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Nikole Hannah-Jones
Nikole Hannah-Jones at the 75th Annual Peabody Awards for This American LIfe's The Case for School Desegregation Today 2016 (cropped).jpg
Nikole Sheri Hannah

(1976-04-09) April 9, 1976 (age 46)
Waterloo, Iowa, U.S.
Education University of Notre Dame (BA)
University of North Carolina at Chapel Hill (MA)
Occupation Journalist
Years active 2003–present
Known for Investigative journalism, activism
Spouse(s) Faraji Hannah-Jones
Children 1
Awards MacArthur Fellowship (2017)
Pulitzer Prize (2020)

Nikole Sheri Hannah-Jones (born April 9, 1976) is an American investigative journalist, known for her coverage of civil rights in the United States. In April 2015, she became a staff writer for The New York Times. In 2017 she was awarded a MacArthur Fellowship and in 2020 she won the Pulitzer Prize for Commentary for her work on the controversial 1619 Project. Hannah-Jones is the inaugural Knight Chair in Race and Journalism at the Howard University School of Communications, where she also founded the Center for Journalism and Democracy.

Early life

Hannah-Jones was born in Waterloo, Iowa, to father Milton Hannah, who is African-American, and mother Cheryl A. Novotny, who is white and of Czech and English descent. Hannah-Jones is the second of three girls. She was raised Catholic.

Hannah-Jones and her sister attended almost all-white schools as part of a voluntary program of desegregation busing. She attended Waterloo West High School, where she wrote for the high school newspaper and graduated in 1994.

After high school, Hannah-Jones attended the University of Notre Dame where she earned a Bachelor of Arts degree in history and African-American studies in 1998.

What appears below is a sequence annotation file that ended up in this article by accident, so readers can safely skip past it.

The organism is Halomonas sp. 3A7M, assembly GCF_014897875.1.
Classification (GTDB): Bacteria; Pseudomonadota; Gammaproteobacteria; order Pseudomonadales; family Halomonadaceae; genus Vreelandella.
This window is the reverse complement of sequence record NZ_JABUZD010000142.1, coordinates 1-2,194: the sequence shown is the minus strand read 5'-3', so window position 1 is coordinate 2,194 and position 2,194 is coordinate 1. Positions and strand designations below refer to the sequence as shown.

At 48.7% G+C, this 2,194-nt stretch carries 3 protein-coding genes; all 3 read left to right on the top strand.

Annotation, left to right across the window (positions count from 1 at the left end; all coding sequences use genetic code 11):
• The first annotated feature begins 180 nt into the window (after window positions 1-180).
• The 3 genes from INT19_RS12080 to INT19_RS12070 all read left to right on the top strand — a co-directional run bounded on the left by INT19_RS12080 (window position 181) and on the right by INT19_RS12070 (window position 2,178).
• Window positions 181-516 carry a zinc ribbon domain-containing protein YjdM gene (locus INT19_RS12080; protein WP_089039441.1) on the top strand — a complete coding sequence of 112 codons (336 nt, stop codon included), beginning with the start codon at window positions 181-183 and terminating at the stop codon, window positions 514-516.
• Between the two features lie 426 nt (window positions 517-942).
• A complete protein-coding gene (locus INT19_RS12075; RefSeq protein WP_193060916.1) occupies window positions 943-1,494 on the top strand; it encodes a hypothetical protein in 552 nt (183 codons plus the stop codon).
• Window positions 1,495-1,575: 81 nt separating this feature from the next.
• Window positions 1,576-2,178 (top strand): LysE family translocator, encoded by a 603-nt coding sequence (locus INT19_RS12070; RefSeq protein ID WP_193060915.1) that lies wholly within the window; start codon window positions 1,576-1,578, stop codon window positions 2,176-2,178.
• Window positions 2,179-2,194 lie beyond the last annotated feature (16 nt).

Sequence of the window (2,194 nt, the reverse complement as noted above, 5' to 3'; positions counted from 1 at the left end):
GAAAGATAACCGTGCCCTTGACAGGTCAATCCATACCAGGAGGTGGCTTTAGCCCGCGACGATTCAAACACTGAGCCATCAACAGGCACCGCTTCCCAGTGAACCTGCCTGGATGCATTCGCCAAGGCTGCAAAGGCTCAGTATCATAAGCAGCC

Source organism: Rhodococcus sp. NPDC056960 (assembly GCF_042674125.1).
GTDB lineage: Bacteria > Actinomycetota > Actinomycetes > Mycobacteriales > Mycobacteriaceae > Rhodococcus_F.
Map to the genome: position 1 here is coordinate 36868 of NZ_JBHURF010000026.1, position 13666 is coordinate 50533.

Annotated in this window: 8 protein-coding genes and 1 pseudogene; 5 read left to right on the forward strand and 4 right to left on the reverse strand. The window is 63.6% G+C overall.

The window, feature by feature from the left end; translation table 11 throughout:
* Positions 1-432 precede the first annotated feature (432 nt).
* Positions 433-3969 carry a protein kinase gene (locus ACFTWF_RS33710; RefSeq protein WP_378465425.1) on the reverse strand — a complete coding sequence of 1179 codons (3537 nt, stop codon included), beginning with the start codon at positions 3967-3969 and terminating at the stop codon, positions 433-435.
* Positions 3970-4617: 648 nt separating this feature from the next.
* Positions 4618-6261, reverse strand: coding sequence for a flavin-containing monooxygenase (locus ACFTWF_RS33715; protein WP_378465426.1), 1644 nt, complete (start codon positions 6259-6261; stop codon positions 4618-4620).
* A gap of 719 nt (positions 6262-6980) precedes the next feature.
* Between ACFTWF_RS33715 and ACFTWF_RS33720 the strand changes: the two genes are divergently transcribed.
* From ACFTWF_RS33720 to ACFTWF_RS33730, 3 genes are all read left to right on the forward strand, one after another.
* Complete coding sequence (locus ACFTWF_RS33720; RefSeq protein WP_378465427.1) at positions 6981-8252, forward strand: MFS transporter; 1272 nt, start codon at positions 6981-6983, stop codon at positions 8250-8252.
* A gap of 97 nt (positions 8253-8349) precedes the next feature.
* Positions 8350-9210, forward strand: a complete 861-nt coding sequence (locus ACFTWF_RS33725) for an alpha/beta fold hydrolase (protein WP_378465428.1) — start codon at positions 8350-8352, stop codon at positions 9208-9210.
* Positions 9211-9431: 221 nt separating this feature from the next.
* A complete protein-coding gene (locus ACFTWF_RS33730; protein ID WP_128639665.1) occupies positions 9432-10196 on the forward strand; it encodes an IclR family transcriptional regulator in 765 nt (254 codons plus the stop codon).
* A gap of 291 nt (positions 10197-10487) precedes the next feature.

She graduated from the University of North Carolina Hussman School of Journalism and Media with a master's degree in 2003, where she was a Roy H. Park Fellow.


Hannah-Jones with attendees after giving a talk in Rochester, New York

In 2003, Hannah-Jones began her career covering education, which included the predominantly African American Durham Public Schools, for the Raleigh News & Observer, a position she held for three years.

In 2006, Hannah-Jones moved to Portland, Oregon, where she wrote for The Oregonian for six years. During this time her assignments included feature work, demographics, and then government and census beats.

In 2007, to commemorate the 40th anniversary of the 1965 Watts riots, Hannah-Jones wrote about its impact on the community for the National Advisory Commission on Civil Disorders, also known as the Kerner Commission.

From 2008 to 2009, Hannah-Jones received a fellowship from the Institute for Advanced Journalism Studies which enabled her to travel to Cuba to study universal healthcare and Cuba's educational system under Raul Castro. However the articles carefully censor any mention of poverty amongst Cuba's black community as well as the lack of civil rights, disproportionately low number of black cubans in positions of power or the fact that the Castro regime undermines Cuba's black population.